apparently this happens to 1/10 people - that chance is just too high for my liking, having gone through what i did.

go figure..

-- Alisa Perne (rain@noosa.com.au), February 20, 2000.

I have clinical depression and dysthymia (another type of depression). When I went to Planned Parenthood to get on the pill, I told the people there about my depressive disorders. They then put me on the pill. Almost immediatly I started having severe depression, emotional tantrums and thoughts of suicide/homicide---very unstable. Every month I went back for my refill, told them my systems and was told to "give it another month so your body can adjust". In 4 months I was looking at the knives in the kitchen thinking about ending it all. I got off the pill on my own and now have a fear of any chemical altering birth control. I never was close to suicide when I had depressive episodes until I was on the pill. My Mom, who has the same disorder, reacted the same way on the pill, although not as severe. We have to be very careful about what we put into our bodies. Has anyone else had a negative experience with the pill?

-- AJ (joijoijoi@hotmail.com), February 20, 2000.

i've taken codeine and percaset for various sports injuries, and i take birth control pills right now. i'm constantly taking ibuprofen (in small doses) for my headaches and body aches.

when it comes to illegal drugs, i've only smoked pot on a couple of occasions. but my boyfriend's roommate has done tons of drugs, many of which i've been around for. acid, mescaline, ecstasy, shitloads of pot. he's very casual about it which frightens me a little, but (aside from the general dangerousness of illegal drugs) he general takes them in a very controlled environment where there are a fair number of sober/not taking drugs people, namely myself and his roommate.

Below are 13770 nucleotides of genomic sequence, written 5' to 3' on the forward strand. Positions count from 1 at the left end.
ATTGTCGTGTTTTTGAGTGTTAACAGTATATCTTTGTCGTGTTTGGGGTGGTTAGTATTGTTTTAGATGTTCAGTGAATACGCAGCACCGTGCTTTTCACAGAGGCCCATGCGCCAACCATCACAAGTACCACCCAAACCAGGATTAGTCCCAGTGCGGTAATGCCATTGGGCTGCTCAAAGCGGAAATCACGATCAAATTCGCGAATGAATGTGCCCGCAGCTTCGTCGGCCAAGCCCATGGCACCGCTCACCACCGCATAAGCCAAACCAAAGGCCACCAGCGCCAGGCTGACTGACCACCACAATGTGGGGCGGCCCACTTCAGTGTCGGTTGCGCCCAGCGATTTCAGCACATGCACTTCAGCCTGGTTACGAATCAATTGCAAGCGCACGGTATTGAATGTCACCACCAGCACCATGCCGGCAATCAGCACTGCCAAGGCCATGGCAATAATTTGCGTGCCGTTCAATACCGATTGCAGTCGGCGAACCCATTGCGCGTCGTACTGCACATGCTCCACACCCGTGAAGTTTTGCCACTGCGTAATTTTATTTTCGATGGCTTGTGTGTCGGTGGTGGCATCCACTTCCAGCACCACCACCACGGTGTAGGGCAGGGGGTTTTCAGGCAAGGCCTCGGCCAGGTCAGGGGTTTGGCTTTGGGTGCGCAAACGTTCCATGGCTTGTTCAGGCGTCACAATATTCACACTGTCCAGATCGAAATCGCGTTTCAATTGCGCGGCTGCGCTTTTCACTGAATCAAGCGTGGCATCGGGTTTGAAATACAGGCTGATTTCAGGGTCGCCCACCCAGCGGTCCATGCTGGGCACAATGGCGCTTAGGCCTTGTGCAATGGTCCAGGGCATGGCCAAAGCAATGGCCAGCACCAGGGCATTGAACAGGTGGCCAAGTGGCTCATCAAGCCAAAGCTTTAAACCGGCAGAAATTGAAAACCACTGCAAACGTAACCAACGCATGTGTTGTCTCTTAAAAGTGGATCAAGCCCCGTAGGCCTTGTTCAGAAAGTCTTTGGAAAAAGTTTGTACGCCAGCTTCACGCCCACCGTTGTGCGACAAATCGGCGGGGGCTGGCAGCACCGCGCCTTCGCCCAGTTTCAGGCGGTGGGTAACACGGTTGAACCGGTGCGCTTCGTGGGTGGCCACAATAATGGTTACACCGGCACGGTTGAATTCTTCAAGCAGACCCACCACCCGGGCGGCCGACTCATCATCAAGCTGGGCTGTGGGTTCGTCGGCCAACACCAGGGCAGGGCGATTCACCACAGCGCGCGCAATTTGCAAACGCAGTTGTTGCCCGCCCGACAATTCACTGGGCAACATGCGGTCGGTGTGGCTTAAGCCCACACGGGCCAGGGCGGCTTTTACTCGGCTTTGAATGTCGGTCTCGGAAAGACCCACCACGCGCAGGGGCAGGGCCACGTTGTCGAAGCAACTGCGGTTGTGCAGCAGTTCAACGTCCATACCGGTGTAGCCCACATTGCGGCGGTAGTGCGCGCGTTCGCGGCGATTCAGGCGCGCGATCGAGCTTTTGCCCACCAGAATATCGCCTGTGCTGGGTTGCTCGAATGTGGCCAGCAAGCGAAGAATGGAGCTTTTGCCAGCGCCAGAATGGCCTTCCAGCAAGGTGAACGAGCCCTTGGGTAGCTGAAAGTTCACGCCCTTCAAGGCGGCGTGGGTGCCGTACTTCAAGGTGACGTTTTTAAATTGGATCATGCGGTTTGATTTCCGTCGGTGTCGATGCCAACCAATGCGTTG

-- aggie (donkara@carleton.edu), February 20, 2000.

One comment about the journal that provoked this thread.

It's easy to say, "All violence is bad." but you have to be careful with that.

The INITIATION of force is bad, but force is frequently necessary to protect and defend basic human rights.

For example, say the Nazis peacefully round up all the Jews and put them in camps. If the Jews use violence to defend themselves, would that be bad?

The idea of a peace drug sounds great on the surface, but do we really understand the war in Bosnia? Do we have the right to say, "Your war is stupid. Cut it out."

This is where the 60's peace movement went wrong. War is not always bad. The INITIATION of war is bad. Conquering and enslaving populations by force is bad.

But sometimes you have to fight fire with fire. When a racist dictatorship is invading your country, violence is an appropriate response.

History has shown that the only way to prevent force is with the credible threat of superior force. This applies to individual criminals just as it does to criminal nations.

As far as the moral implications of using drugs to pacify criminals, it's important to match the response to the crime. I'd say it would be moral to drug murderers, or to use the drug on someone with a history of assault.